Steve Smith has been ruled out of the third Ashes Test due to a concussion suffered at Lord’s last week.

The Australia batsman was struck on the neck by a fierce bouncer from England debutant Jofra Archer on day four.

Although Smith returned to resume his innings on Saturday, Cricket Australia (CA) announced the 30-year-old would not play any part on the final day of the second Test.

And following that draw, Smith will also now miss the third Test at Headingley.

Before his absence was confirmed, Omnisport spoke to expert Dr Sam Barke, medical director of Return2Play, about Smith’s concussion, the delayed symptoms and the protocol for returning to action.

 

CA said Smith “passed the CogSport and SCAT5 assessments” when he came off the pitch at Lord’s, so why was the concussion not spotted then?

The key to those tests is there is not really a pass-fail situation, it’s just evidence building. Along with how the player is responding, how they’re feeling and their symptoms, we do these tests to gather as much evidence as possible to try and work out whether the concussion has happened.

Unfortunately, there is not a 100 per cent test at the moment for concussion. It’s adding all those pieces of evidence together to try and be as sure as we can.

Not infrequently we end up with situations like we had with Steve Smith where all the evidence from those tests has said, ‘No, we don’t think a concussion has happened’. Then further down the line symptoms start to come on.

It was later revealed that Smith suffered a “delayed concussion response” – what is that?

The concussion itself hasn’t been delayed. He had concussion from moment one. It’s that he wasn’t showing any signs or symptoms that concern that until now.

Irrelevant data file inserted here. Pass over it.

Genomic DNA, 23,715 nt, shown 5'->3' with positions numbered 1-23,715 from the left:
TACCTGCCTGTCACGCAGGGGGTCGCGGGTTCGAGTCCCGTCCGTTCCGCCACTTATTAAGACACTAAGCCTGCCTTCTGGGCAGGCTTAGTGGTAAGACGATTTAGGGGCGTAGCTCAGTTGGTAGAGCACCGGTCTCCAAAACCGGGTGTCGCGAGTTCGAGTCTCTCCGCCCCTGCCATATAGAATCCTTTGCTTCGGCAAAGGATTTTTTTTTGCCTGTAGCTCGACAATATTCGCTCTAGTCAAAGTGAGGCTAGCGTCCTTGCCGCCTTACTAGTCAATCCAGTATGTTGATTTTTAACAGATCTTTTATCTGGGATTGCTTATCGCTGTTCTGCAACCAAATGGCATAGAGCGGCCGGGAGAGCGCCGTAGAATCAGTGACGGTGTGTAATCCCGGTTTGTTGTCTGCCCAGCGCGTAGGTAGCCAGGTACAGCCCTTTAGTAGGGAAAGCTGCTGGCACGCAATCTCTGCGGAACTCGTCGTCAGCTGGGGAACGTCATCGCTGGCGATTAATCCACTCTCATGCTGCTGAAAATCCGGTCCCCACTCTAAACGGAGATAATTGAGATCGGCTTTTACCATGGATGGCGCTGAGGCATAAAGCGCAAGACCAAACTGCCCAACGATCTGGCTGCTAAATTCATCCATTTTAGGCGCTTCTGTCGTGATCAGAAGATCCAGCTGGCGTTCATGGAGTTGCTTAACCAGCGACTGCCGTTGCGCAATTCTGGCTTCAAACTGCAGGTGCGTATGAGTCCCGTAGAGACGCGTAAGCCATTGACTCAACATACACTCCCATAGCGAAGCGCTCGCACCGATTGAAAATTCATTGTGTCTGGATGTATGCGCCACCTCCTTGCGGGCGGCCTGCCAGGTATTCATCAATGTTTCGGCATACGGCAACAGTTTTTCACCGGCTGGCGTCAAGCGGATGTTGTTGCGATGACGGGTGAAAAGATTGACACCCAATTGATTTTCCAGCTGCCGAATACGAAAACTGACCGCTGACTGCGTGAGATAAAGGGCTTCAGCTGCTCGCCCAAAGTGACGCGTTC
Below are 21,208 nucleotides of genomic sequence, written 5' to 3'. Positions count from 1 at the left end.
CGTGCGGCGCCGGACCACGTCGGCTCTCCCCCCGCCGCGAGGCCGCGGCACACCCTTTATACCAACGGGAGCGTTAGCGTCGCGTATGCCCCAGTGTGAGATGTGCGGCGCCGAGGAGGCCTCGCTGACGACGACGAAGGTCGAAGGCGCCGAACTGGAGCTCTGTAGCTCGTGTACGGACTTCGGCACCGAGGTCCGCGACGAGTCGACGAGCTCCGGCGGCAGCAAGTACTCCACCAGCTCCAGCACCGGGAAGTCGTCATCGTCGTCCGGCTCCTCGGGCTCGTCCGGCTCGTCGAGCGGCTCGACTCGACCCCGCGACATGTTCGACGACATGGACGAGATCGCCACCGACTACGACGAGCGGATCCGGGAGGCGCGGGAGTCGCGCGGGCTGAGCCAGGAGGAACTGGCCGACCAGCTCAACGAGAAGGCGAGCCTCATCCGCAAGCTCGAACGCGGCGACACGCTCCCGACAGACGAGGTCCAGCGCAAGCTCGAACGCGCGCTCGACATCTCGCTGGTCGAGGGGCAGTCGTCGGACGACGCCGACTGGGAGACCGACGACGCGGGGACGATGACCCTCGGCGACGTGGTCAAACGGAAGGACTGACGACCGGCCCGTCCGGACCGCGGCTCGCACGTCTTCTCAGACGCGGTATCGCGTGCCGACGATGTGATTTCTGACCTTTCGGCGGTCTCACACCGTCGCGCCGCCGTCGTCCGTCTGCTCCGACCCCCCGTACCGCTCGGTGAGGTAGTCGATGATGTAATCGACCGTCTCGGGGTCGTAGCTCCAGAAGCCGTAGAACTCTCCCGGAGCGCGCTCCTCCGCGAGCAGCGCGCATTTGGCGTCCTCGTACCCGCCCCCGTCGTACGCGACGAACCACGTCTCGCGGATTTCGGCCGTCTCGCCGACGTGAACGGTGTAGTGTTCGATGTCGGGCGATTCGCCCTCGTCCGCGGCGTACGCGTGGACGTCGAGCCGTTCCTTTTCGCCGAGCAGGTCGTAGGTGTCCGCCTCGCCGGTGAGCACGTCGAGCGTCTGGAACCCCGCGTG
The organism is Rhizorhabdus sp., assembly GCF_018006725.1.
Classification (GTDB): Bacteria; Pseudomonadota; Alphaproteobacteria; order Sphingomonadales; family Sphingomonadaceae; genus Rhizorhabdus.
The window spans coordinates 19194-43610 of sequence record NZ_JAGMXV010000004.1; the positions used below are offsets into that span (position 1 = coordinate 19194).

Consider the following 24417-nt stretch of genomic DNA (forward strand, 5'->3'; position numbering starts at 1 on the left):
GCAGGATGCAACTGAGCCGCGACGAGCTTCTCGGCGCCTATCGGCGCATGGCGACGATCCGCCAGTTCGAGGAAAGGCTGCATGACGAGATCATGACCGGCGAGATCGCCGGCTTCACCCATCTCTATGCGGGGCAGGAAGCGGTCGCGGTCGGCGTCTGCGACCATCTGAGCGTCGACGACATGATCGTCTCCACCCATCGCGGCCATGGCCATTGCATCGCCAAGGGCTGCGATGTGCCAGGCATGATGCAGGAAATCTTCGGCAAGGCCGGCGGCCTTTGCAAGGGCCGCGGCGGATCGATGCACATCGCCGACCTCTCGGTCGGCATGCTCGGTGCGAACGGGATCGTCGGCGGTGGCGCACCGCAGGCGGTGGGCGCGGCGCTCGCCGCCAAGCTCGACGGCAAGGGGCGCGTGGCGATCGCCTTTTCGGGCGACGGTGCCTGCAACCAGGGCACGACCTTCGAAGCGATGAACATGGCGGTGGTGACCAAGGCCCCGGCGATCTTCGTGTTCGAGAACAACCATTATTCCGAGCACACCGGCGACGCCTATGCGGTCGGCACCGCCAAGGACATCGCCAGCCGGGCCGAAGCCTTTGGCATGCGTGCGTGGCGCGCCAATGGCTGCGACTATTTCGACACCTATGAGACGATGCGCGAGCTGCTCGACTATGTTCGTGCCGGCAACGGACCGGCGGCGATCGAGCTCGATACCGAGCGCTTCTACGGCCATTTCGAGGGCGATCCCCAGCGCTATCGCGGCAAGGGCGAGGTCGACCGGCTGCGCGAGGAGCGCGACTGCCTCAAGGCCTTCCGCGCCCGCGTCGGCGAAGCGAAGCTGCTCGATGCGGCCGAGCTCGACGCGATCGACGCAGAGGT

In my experience, the vast majority of time players do have some symptoms at the immediate point of injury and then they go away very, very quickly. It may have been by the time they got out there he was feeling absolutely fine.

So it looks like the Australia medical staff followed all the procedures correctly?

We reckon that probably about 10-to-20 per cent of concussions have that delay in onset.

As an outsider, it looks like everything’s been done correctly and the right decisions have been made at every point, and he unfortunately fits into that small category of players that look fine at the time and then go on to develop symptoms further down the line.

The third Test begins on Thursday and, per CA’s concussion policy, Smith must not play or train until at least 24 hours after he has been cleared by the doctor. What is the process for a player returning to their sport and why do medics have to be careful?

You shouldn’t be doing any activity until your symptoms have settled. In professional rugby they say you have to be 24 hours symptom-free before you start doing any sort of exercise. The theory is most people start to feel well when they do absolutely nothing and we want to see whether any symptoms come back with exertion and mental strain, so you gradually start to introduce exercise.

The big thing about concussion and the way you manage it, is the risk comes from further injury, not the initial injury. The risks from a one-off knock that’s treated well are almost non-existent, but while the brain’s still recovering, if it takes further knocks, that’s when risks happen.